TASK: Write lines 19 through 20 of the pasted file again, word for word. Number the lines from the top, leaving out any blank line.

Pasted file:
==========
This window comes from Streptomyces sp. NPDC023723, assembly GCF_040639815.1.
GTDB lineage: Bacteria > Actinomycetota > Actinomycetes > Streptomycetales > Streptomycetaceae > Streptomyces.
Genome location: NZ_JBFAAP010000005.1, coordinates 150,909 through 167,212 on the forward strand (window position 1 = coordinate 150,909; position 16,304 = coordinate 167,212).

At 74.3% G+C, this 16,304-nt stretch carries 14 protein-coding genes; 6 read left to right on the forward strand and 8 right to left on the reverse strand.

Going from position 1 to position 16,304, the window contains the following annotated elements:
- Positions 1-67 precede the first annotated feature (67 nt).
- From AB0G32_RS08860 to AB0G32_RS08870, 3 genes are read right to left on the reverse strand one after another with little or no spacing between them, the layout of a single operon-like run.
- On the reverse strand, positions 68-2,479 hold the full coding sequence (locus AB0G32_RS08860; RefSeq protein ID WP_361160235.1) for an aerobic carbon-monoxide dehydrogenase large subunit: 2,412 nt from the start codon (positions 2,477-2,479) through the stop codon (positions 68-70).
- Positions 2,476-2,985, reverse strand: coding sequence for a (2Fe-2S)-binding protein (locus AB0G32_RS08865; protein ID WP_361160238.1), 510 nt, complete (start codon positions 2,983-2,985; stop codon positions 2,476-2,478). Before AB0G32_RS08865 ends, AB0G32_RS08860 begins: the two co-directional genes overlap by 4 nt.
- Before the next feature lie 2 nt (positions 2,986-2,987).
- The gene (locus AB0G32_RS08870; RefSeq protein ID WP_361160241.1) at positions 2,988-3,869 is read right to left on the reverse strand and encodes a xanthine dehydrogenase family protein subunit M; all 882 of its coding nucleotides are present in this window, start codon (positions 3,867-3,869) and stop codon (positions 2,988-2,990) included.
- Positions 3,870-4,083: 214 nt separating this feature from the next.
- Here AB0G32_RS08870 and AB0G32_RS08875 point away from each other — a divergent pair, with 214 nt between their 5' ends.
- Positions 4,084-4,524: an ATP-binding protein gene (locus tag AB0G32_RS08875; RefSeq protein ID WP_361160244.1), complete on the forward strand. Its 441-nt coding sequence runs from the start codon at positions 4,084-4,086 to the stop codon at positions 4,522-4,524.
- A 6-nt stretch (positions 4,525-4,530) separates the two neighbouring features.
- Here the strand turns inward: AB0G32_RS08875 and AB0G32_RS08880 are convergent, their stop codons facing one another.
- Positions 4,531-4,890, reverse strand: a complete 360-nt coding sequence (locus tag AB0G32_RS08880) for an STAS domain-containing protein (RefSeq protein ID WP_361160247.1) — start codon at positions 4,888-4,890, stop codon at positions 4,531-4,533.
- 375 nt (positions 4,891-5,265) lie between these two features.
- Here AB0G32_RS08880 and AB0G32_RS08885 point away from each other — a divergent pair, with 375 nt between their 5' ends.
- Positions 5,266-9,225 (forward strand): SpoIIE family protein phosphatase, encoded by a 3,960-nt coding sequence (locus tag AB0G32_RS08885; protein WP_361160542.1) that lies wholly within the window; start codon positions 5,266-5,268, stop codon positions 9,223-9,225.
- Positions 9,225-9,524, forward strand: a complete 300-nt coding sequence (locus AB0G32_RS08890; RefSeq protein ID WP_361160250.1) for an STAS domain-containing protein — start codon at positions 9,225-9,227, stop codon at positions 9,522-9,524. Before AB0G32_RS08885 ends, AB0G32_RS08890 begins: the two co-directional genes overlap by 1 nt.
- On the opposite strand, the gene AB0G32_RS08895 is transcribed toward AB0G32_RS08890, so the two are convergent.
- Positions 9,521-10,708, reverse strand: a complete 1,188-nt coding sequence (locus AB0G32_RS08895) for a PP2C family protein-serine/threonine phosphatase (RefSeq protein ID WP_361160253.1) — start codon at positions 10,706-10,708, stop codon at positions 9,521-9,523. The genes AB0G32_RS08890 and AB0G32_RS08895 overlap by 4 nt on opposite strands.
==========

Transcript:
- Here AB0G32_RS08880 and AB0G32_RS08885 point away from each other — a divergent pair, with 375 nt between their 5' ends.
- Positions 5,266-9,225 (forward strand): SpoIIE family protein phosphatase, encoded by a 3,960-nt coding sequence (locus tag AB0G32_RS08885; protein WP_361160542.1) that lies wholly within the window; start codon positions 5,266-5,268, stop codon positions 9,223-9,225.